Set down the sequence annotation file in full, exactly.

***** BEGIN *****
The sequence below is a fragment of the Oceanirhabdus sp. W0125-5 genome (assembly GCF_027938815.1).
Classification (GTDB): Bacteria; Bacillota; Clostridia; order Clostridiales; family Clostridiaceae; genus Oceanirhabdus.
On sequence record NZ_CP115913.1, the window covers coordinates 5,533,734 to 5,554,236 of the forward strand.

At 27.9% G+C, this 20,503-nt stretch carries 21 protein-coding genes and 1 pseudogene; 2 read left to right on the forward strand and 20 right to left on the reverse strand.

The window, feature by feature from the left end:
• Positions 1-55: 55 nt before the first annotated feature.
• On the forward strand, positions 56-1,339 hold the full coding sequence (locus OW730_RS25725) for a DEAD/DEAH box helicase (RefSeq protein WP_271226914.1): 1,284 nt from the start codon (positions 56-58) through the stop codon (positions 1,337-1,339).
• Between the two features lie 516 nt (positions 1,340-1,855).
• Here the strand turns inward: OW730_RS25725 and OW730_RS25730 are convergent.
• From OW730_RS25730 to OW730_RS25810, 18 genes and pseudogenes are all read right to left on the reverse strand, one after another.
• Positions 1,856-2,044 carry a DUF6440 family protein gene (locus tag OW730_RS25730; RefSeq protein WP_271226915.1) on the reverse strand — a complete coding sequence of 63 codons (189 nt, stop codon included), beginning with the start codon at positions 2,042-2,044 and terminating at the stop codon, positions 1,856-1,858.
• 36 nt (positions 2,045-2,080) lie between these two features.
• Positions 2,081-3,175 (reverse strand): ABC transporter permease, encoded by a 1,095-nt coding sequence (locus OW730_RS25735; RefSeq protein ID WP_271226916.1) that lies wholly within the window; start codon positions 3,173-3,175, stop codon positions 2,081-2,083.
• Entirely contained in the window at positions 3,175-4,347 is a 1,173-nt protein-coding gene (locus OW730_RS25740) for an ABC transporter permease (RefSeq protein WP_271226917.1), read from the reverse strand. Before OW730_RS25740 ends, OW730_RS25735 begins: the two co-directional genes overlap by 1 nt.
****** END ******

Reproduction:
The sequence below is a fragment of the Oceanirhabdus sp. W0125-5 genome (assembly GCF_027938815.1).
Classification (GTDB): Bacteria; Bacillota; Clostridia; order Clostridiales; family Clostridiaceae; genus Oceanirhabdus.
On sequence record NZ_CP115913.1, the window covers coordinates 5,533,734 to 5,554,236 of the forward strand.

At 27.9% G+C, this 20,503-nt stretch carries 21 protein-coding genes and 1 pseudogene; 2 read left to right on the forward strand and 20 right to left on the reverse strand.

The window, feature by feature from the left end:
• Positions 1-55: 55 nt before the first annotated feature.
• On the forward strand, positions 56-1,339 hold the full coding sequence (locus OW730_RS25725) for a DEAD/DEAH box helicase (RefSeq protein WP_271226914.1): 1,284 nt from the start codon (positions 56-58) through the stop codon (positions 1,337-1,339).
• Between the two features lie 516 nt (positions 1,340-1,855).
• Here the strand turns inward: OW730_RS25725 and OW730_RS25730 are convergent.
• From OW730_RS25730 to OW730_RS25810, 18 genes and pseudogenes are all read right to left on the reverse strand, one after another.
• Positions 1,856-2,044 carry a DUF6440 family protein gene (locus tag OW730_RS25730; RefSeq protein WP_271226915.1) on the reverse strand — a complete coding sequence of 63 codons (189 nt, stop codon included), beginning with the start codon at positions 2,042-2,044 and terminating at the stop codon, positions 1,856-1,858.
• 36 nt (positions 2,045-2,080) lie between these two features.
• Positions 2,081-3,175 (reverse strand): ABC transporter permease, encoded by a 1,095-nt coding sequence (locus OW730_RS25735; RefSeq protein ID WP_271226916.1) that lies wholly within the window; start codon positions 3,173-3,175, stop codon positions 2,081-2,083.
• Entirely contained in the window at positions 3,175-4,347 is a 1,173-nt protein-coding gene (locus OW730_RS25740) for an ABC transporter permease (RefSeq protein WP_271226917.1), read from the reverse strand. Before OW730_RS25740 ends, OW730_RS25735 begins: the two co-directional genes overlap by 1 nt.